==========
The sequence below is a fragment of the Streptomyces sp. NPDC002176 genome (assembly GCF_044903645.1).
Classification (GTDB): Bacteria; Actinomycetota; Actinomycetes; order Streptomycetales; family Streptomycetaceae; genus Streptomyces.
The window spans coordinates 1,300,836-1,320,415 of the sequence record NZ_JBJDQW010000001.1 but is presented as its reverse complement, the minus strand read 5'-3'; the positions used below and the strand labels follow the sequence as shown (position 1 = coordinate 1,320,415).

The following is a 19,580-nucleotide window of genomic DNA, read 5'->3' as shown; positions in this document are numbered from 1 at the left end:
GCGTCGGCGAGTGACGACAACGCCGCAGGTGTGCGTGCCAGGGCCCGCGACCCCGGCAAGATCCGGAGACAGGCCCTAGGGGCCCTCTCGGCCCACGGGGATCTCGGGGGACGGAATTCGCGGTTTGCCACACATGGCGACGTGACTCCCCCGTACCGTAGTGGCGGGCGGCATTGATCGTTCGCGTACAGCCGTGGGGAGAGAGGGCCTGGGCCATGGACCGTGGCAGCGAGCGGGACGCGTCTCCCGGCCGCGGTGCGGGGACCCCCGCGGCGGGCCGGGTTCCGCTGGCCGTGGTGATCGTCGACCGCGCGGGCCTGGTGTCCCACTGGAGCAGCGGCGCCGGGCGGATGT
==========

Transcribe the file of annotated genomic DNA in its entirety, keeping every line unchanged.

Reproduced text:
The sequence below is a fragment of the Streptomyces sp. NPDC002176 genome (assembly GCF_044903645.1).
Classification (GTDB): Bacteria; Actinomycetota; Actinomycetes; order Streptomycetales; family Streptomycetaceae; genus Streptomyces.
The window spans coordinates 1,300,836-1,320,415 of the sequence record NZ_JBJDQW010000001.1 but is presented as its reverse complement, the minus strand read 5'-3'; the positions used below and the strand labels follow the sequence as shown (position 1 = coordinate 1,320,415).

The following is a 19,580-nucleotide window of genomic DNA, read 5'->3' as shown; positions in this document are numbered from 1 at the left end:
GCGTCGGCGAGTGACGACAACGCCGCAGGTGTGCGTGCCAGGGCCCGCGACCCCGGCAAGATCCGGAGACAGGCCCTAGGGGCCCTCTCGGCCCACGGGGATCTCGGGGGACGGAATTCGCGGTTTGCCACACATGGCGACGTGACTCCCCCGTACCGTAGTGGCGGGCGGCATTGATCGTTCGCGTACAGCCGTGGGGAGAGAGGGCCTGGGCCATGGACCGTGGCAGCGAGCGGGACGCGTCTCCCGGCCGCGGTGCGGGGACCCCCGCGGCGGGCCGGGTTCCGCTGGCCGTGGTGATCGTCGACCGCGCGGGCCTGGTGTCCCACTGGAGCAGCGGCGCCGGGCGGATGT